Preparing Small Businesses For The New Overtime Regulations

Preparing Small Businesses For The New Overtime Regulations


As a small business owner, you are no doubt constantly facing situations with unexpected costs that may require obtaining a working capital loan or other sources of alternative financing. Without the proper foresight, these unforeseen expenses, such as an inventory shortage or repairs and maintenance, can add up and place a heavy burden on operating capabilities. One such new rule that can potentially blindside owners if they’re not paying attention is the new federal overtime regulations. While the regulation is still in its proposal stage, many experts agree that the U.S. Department of Labor will issue its final rule sometime in 2016, which would effectively overhaul the overtime exemption rules and salary threshold provisions of the Fair Labor Standards Act.

The new overtime regulations

Back in June 2015, the department released its proposed overtime regulations that would more than double the minimum salary for executive, administrative and professional exemptions from $23,660 (or $455 per week) to $50,440. This means anyone you pay below the $50,440 threshold will be eligible for overtime for any hours worked above and beyond 40 per week.

Further, the new regulations would also reclassify the total annual compensation requirement that would automatically exempt highly compensated employees from $100,000 per year to $122,148 annually.

Finally, the proposed rules would also create a mechanism for automatically increasing the threshold for salary and compensation levels to ensure they continue increasing at adequate rates. However, the department has not stated whether this will be based on inflation or other metrics.

Next steps for owners

While keeping this important rule change on your radar is important, it’s also equally crucial that you take the necessary steps to prepare your business and protect your budget from these changes.

The Society for Human Resource Management, recommended some crucial next steps that all small business owners should undergo during this transition period. This is especially key for companies that do not utilize a human resource division or that do not have a dedicated human resource manager.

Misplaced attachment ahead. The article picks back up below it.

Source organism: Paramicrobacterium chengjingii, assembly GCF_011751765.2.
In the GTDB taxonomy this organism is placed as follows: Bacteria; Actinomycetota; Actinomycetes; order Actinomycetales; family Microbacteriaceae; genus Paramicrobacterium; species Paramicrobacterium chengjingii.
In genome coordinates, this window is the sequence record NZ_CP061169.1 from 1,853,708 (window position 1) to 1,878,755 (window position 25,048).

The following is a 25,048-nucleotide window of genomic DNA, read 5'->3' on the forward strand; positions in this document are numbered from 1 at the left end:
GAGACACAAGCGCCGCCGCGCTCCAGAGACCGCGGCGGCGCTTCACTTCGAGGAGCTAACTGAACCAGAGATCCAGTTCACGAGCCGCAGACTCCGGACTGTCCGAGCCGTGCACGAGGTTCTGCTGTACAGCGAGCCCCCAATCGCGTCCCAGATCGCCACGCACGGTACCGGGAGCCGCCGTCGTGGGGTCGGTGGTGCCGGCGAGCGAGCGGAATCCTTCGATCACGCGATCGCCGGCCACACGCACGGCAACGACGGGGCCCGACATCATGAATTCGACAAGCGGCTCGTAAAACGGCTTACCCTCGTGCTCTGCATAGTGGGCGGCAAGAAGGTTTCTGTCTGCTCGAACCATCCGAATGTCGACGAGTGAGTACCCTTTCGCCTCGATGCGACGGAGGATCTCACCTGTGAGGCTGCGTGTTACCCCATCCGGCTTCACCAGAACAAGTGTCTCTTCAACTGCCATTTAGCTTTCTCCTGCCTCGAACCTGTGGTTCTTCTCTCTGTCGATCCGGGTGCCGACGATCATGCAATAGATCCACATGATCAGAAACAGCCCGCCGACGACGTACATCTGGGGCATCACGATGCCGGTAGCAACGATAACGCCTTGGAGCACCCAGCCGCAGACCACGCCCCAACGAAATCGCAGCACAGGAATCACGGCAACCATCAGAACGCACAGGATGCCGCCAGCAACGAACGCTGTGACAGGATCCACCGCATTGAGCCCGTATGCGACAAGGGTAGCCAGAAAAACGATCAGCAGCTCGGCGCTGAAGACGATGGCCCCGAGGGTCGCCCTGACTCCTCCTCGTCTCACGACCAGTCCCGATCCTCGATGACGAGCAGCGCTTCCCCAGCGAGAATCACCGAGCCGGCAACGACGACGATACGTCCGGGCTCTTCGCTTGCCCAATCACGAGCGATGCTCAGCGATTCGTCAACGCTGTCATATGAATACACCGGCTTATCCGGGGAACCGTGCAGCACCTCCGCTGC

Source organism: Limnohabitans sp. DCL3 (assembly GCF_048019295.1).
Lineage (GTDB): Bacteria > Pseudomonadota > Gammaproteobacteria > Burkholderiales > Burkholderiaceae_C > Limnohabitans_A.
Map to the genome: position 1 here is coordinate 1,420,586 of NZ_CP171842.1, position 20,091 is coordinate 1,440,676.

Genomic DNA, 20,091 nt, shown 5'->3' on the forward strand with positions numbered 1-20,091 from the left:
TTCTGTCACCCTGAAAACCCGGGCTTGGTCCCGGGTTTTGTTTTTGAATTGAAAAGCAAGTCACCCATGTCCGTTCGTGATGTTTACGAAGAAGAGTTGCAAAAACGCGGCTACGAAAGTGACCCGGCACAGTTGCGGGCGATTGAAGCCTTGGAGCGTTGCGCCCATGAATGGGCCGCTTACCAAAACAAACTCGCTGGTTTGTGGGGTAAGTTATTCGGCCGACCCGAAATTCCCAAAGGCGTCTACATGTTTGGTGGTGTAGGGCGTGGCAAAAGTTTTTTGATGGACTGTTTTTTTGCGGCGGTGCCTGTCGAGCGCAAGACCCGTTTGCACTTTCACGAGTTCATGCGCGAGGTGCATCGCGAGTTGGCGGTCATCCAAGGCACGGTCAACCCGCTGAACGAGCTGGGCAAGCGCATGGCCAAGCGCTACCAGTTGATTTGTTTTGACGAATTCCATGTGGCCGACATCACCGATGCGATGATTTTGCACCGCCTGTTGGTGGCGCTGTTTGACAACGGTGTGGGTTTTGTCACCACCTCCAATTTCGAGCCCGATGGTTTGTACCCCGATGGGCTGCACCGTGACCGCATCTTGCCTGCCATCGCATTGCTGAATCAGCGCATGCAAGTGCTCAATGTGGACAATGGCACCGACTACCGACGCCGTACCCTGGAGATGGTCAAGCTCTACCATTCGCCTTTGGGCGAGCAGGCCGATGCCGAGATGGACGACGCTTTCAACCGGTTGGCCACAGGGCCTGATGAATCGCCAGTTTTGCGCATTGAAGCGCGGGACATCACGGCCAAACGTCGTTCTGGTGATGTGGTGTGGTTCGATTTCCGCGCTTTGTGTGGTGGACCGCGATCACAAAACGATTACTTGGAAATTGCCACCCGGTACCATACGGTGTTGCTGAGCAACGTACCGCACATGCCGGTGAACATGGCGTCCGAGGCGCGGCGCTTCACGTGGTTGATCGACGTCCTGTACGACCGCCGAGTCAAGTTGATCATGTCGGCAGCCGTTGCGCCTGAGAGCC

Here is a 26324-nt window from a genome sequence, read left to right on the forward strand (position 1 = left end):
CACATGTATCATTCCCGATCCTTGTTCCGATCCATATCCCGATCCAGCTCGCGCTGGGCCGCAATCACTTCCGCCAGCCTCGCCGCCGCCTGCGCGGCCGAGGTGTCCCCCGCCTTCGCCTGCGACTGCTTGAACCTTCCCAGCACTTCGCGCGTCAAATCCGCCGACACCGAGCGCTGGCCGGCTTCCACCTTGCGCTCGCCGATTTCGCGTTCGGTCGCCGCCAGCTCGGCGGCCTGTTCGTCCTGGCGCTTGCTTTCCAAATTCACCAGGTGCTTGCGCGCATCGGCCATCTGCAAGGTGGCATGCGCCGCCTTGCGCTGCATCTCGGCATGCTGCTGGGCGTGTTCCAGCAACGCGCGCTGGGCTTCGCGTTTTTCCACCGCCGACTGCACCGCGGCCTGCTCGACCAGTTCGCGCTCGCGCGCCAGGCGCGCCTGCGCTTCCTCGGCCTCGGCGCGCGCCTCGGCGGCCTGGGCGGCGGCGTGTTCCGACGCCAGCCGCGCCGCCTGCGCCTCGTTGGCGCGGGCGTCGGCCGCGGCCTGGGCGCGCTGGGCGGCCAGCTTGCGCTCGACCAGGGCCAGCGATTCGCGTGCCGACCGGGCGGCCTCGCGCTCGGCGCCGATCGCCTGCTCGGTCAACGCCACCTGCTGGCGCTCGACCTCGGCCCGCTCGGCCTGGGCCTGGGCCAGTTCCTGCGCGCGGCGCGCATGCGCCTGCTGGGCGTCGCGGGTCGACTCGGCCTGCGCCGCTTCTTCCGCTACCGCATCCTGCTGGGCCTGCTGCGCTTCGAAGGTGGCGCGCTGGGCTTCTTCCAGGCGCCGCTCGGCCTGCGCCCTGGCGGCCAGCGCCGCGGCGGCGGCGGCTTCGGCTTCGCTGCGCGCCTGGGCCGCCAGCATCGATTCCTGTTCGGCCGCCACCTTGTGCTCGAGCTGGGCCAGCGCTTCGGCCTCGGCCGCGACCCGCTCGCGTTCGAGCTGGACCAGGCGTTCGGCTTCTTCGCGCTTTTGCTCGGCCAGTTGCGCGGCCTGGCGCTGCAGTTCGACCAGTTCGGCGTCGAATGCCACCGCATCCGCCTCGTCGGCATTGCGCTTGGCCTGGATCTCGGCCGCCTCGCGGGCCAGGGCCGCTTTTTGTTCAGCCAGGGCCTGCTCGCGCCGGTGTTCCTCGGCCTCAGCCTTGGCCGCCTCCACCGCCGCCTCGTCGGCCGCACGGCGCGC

First, it’s key that you know exactly how many hours a week your employees work. This might entail creating threshold alarms or scheduling tools to manage overtime so you know when an individual is on the clock for more than 40 hours a week. There are great software programs that you can purchase to assist with this monitoring process.

Next, it might be wise to consider raising employees’ base salary if they were previously exempt from the overtime rules but who would now fall under the new regulation. This would require you to calculate the increased salary and compare it to the estimated overtime costs to determine if this is a viable, cost-effective strategy. For some companies it might be a good route, while for other ones it could end up being more expensive.

As noted in MarketWatch, experts anticipate roughly 211,000 small businesses employing 1.8 million workers to face new compliance regulations for these overtime pay rules. In particular, many low-wage salaried workers in western and southeastern states will most likely be affected.

With the potential for an increase in labor costs, small business owners must be prepared to take on additional operating budget items. This might include increasing managers’ salaries, lowering rent, hiring and training new part-time employees or some other combination of cost-cutting measures to avoid these new overtime expenses. For some businesses, it can take time to revamp the budget, and owners might find themselves short of cash. In a situation like this, obtaining a small business loan from an alternative lender can be key for bridging this fiscal gap.